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Lam says Beijing will not back down on new security law
HONG Kong leader Carrie Lam said on Wednesday the central government will not back down on plans for national security legislation for the financial hub, even as Britain stepped up criticism of the move.
Mrs Lam, speaking during a trip to Beijing to discuss the new security law, was flanked by Hong Kong's justice secretary Teresa Cheng, its security secretary John Lee and its police chief Chris Tang.
Prime Minister Boris Johnson earlier said Britain will not walk away from the people of Hong Kong if China imposes a national security law that would conflict with its international obligations under a 1984 accord.
He said he will give as many as three million Hong Kong residents the chance to seek refuge and a new life in the UK if China presses ahead with plans to impose a new security law on the former British colony.
The premier's intervention marks an escalation in London's pressure on Beijing over its proposals for a law that democracy advocates say will erode the rights and freedoms of the people of Hong Kong.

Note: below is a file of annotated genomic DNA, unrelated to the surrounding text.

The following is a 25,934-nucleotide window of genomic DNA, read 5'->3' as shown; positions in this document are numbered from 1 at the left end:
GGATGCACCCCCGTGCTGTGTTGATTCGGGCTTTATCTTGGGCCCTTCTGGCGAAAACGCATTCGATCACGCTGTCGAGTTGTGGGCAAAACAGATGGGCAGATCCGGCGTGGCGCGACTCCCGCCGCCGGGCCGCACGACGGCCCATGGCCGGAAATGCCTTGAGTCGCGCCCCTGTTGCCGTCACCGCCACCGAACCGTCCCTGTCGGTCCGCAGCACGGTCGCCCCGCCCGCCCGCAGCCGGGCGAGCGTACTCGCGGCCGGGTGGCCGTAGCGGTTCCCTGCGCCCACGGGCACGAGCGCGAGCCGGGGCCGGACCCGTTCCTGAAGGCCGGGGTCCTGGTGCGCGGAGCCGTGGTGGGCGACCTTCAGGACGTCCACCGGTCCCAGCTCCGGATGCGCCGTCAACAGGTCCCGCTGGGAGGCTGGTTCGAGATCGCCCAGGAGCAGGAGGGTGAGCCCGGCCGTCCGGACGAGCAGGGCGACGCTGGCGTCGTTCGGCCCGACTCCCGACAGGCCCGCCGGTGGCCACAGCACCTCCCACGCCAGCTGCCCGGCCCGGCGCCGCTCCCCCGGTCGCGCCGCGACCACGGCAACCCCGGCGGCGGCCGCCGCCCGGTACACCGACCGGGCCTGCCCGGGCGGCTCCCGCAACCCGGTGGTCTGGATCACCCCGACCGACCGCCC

"Many people in Hong Kong fear their way of life, which China pledged to uphold, is under threat," Mr Johnson wrote in an article published in The Times of London newspaper. "If China proceeds to justify their fears, then Britain could not in good conscience shrug our shoulders and walk away; instead we will honor our obligations and provide an alternative."
The Chinese government said Mr Johnson's comments amounted to foreign interference in internal affairs.
The offer of a path to citizenship, first made by Foreign Secretary Dominic Raab last week, had already provoked a stern response from China. While Mr Johnson's proposal is unlikely to influence Beijing to change its position, a point British officials accept, it will be broadly popular among his Conservative Party colleagues who are increasingly hostile towards China.
Mr Johnson's government says a re-set of relations with Beijing will be necessary in the aftermath of the coronavirus pandemic and officials are re-examining whether to go ahead with Chinese telecoms giant Huawei Technologies as a provider of equipment for Britain's next generation mobile networks.
The prime minister's intervention is also likely to be welcomed in the US, where President Donald Trump has stepped up his rhetoric against Beijing and pressed Mr Johnson to keep Huawei out of British 5G systems on security grounds. REUTERS, BLOOMBERG